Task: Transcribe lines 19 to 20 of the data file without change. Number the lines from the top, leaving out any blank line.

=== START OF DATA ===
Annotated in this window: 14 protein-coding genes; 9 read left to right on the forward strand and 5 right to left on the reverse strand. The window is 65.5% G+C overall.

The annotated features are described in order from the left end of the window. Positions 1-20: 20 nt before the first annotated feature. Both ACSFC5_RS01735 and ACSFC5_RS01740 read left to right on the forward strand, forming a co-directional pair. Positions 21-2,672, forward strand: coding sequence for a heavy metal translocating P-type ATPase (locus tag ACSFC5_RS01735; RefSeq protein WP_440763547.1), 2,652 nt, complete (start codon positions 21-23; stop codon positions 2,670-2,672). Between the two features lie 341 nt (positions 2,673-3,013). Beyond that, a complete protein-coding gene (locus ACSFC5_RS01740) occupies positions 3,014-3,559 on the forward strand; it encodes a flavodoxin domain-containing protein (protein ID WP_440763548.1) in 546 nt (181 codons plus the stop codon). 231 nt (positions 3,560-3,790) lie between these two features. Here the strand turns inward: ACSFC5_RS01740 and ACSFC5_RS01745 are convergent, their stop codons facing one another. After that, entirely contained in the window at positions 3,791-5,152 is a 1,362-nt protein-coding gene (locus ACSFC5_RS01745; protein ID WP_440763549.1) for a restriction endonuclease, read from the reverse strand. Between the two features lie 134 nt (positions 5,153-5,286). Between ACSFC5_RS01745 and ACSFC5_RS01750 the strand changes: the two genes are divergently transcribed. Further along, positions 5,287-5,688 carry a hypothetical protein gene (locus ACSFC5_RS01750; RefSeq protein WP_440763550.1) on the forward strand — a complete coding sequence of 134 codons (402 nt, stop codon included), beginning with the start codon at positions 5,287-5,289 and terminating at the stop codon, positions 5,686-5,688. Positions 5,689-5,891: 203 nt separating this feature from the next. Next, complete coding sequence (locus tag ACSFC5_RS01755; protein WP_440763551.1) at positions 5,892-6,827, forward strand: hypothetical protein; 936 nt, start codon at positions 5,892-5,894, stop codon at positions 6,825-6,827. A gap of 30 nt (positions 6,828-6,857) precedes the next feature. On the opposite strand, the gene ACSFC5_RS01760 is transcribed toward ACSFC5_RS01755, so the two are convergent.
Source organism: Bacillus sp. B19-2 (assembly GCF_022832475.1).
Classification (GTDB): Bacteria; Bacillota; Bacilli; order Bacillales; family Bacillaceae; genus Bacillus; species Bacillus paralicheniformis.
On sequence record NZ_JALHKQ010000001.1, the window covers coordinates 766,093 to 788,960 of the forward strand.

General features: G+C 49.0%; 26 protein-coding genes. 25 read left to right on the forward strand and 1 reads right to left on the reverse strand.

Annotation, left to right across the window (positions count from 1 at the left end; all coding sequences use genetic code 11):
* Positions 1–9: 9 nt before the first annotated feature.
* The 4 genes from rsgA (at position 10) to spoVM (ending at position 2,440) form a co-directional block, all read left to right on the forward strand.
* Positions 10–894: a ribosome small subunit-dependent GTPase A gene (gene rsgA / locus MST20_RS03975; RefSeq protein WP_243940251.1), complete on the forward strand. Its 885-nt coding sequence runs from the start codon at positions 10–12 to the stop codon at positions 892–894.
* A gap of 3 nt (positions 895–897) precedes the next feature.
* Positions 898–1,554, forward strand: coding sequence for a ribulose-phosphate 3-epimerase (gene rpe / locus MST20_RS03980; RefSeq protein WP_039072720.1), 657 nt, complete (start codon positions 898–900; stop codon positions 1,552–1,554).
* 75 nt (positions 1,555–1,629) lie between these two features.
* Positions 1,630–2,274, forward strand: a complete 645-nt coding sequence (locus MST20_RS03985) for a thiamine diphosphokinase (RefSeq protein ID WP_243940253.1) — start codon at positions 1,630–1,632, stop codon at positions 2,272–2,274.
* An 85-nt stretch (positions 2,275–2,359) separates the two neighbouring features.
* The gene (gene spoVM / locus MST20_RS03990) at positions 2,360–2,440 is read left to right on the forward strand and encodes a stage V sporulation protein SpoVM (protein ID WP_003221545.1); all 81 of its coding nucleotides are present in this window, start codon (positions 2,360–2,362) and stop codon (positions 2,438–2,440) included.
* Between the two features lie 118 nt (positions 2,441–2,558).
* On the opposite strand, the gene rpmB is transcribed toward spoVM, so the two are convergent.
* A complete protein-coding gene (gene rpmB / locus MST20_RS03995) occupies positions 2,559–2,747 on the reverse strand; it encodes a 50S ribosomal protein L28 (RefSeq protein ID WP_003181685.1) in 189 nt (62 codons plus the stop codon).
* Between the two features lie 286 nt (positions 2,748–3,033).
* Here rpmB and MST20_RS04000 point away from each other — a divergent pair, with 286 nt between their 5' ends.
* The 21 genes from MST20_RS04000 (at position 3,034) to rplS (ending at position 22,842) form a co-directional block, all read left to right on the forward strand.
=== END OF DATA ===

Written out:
* A complete protein-coding gene (gene rpmB / locus MST20_RS03995) occupies positions 2,559–2,747 on the reverse strand; it encodes a 50S ribosomal protein L28 (RefSeq protein ID WP_003181685.1) in 189 nt (62 codons plus the stop codon).
* Between the two features lie 286 nt (positions 2,748–3,033).